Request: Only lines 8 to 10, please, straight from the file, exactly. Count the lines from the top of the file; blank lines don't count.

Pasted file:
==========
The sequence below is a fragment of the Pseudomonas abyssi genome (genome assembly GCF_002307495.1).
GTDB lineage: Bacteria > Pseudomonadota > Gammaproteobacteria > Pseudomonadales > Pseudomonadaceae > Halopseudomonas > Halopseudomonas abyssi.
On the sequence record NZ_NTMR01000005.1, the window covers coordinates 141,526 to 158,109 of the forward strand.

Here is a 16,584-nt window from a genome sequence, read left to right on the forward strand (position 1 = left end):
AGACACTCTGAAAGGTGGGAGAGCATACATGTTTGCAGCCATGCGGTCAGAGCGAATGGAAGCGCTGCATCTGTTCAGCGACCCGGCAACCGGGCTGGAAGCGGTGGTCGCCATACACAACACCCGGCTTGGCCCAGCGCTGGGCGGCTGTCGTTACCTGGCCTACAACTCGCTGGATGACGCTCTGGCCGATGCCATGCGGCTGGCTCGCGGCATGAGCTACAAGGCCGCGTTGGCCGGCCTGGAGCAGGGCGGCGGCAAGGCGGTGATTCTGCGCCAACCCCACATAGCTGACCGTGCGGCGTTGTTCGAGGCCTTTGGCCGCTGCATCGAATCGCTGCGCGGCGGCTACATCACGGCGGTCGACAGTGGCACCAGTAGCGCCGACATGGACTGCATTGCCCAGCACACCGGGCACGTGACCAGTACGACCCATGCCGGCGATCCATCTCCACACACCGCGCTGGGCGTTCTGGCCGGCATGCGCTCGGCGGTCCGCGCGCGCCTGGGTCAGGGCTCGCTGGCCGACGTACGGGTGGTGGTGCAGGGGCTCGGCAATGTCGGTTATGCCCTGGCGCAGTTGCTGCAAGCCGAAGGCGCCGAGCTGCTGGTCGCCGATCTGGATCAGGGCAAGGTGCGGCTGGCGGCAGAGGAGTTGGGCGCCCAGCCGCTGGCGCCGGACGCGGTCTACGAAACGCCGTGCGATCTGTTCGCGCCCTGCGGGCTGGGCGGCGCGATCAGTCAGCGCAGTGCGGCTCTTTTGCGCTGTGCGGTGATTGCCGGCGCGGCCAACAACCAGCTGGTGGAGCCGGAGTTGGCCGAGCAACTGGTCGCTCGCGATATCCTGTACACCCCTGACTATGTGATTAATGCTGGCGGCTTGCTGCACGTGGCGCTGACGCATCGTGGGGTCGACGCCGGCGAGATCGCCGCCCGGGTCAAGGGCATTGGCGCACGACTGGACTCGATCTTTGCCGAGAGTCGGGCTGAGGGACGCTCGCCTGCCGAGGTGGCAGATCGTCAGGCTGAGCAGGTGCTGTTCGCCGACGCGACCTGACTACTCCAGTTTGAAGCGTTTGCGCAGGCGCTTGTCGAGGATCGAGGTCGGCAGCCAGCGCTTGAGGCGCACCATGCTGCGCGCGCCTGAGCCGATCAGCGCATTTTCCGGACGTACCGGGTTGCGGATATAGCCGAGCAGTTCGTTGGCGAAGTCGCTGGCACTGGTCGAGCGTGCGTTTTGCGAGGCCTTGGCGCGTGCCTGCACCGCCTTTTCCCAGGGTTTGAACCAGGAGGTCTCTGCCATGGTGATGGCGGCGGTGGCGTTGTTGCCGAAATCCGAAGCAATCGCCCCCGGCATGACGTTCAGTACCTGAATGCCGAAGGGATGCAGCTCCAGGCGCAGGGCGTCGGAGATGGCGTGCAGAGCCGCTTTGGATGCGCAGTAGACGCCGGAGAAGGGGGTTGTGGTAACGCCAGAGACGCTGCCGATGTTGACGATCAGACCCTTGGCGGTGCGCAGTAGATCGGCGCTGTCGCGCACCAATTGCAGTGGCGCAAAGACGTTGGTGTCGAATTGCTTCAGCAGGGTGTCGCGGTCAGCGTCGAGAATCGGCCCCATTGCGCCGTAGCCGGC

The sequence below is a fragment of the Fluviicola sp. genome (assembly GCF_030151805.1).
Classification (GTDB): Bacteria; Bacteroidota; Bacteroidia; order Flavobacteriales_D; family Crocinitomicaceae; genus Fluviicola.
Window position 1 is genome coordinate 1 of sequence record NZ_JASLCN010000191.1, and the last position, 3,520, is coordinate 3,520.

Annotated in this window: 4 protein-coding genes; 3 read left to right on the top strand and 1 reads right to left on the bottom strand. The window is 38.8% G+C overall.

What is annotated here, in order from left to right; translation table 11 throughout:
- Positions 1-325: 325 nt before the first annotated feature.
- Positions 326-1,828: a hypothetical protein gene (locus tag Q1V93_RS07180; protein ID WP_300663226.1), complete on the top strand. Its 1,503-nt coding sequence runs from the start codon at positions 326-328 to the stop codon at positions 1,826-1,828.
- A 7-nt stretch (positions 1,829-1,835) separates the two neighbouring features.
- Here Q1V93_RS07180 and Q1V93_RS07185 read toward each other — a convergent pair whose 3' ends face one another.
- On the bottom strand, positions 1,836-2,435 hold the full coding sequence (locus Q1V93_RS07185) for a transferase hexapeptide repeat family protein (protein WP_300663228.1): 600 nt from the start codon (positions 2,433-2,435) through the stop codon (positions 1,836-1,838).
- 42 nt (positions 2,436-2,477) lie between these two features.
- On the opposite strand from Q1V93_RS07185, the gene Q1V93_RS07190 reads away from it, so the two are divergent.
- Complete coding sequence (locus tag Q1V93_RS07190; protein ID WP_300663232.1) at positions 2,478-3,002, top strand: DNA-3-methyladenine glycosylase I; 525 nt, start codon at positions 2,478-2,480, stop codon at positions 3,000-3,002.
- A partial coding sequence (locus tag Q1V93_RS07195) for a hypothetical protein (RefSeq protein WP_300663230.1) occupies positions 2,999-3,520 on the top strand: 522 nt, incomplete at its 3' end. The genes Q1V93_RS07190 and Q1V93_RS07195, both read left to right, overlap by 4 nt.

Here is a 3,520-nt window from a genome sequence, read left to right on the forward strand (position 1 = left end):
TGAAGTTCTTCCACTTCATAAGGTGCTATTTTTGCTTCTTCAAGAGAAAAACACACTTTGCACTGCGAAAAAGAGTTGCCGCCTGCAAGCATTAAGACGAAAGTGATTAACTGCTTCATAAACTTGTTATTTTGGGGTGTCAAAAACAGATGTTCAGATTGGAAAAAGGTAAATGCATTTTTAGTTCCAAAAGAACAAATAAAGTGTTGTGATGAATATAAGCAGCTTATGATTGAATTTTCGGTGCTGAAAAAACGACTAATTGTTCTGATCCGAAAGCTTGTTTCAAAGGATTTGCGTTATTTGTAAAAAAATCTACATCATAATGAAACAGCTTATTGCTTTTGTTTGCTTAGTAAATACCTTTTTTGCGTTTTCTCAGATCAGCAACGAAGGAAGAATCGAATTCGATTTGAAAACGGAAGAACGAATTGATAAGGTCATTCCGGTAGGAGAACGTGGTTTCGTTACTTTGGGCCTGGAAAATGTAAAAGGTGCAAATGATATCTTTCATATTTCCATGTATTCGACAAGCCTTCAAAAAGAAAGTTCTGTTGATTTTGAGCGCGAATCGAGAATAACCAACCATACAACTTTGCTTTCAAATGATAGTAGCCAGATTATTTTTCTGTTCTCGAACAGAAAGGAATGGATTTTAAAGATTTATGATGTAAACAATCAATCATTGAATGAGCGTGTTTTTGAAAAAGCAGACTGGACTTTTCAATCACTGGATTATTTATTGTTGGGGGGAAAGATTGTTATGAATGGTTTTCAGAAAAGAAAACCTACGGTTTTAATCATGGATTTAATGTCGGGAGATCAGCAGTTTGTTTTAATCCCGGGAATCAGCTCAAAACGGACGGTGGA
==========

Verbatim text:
Window position 1 is genome coordinate 1 of sequence record NZ_JASLCN010000191.1, and the last position, 3,520, is coordinate 3,520.

Annotated in this window: 4 protein-coding genes; 3 read left to right on the top strand and 1 reads right to left on the bottom strand. The window is 38.8% G+C overall.

What is annotated here, in order from left to right; translation table 11 throughout: